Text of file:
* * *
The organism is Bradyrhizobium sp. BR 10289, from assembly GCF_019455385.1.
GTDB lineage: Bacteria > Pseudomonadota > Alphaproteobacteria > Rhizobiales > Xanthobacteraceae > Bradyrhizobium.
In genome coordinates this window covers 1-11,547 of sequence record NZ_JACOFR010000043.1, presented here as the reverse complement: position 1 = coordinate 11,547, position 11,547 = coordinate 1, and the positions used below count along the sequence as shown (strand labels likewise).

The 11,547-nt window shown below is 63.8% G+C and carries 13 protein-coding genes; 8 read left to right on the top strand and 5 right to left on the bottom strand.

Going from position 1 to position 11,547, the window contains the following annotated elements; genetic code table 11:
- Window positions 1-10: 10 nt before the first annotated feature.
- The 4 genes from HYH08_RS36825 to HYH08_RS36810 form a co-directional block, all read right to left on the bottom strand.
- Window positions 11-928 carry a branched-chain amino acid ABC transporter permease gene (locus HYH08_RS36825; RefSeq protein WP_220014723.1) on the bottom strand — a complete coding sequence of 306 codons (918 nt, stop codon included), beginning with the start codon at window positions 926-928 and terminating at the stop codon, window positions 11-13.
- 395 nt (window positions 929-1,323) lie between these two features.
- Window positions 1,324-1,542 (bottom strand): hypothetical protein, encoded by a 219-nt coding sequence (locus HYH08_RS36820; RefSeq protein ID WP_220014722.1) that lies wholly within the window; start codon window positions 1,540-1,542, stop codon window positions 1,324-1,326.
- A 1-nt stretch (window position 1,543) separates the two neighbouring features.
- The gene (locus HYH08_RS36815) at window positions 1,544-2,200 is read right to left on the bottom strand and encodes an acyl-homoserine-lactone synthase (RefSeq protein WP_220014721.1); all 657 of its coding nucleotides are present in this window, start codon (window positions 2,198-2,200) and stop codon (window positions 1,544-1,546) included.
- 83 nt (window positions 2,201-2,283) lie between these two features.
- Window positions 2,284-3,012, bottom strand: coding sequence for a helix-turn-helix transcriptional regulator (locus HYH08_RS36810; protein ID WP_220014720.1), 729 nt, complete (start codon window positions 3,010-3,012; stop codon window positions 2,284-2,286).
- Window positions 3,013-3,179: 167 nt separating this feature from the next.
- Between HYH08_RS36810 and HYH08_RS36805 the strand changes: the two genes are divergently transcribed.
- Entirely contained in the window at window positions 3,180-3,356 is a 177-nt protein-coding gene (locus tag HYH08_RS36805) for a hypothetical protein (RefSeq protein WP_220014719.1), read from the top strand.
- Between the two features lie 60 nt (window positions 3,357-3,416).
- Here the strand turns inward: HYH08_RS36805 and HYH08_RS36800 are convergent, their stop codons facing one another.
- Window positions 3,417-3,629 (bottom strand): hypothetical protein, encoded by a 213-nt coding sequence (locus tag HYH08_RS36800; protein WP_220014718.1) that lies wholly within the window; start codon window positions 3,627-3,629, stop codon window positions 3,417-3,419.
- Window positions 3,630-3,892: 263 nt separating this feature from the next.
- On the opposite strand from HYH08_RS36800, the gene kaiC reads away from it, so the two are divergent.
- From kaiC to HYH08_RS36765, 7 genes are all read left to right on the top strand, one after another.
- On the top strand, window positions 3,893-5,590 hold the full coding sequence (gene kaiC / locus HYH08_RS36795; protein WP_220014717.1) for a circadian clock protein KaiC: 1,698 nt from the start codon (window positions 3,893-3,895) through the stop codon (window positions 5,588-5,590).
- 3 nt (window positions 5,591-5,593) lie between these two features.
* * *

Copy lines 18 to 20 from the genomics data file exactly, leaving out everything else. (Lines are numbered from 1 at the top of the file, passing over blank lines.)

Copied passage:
- Between the two features lie 60 nt (window positions 3,357-3,416).
- Here the strand turns inward: HYH08_RS36805 and HYH08_RS36800 are convergent, their stop codons facing one another.
- Window positions 3,417-3,629 (bottom strand): hypothetical protein, encoded by a 213-nt coding sequence (locus tag HYH08_RS36800; protein WP_220014718.1) that lies wholly within the window; start codon window positions 3,627-3,629, stop codon window positions 3,417-3,419.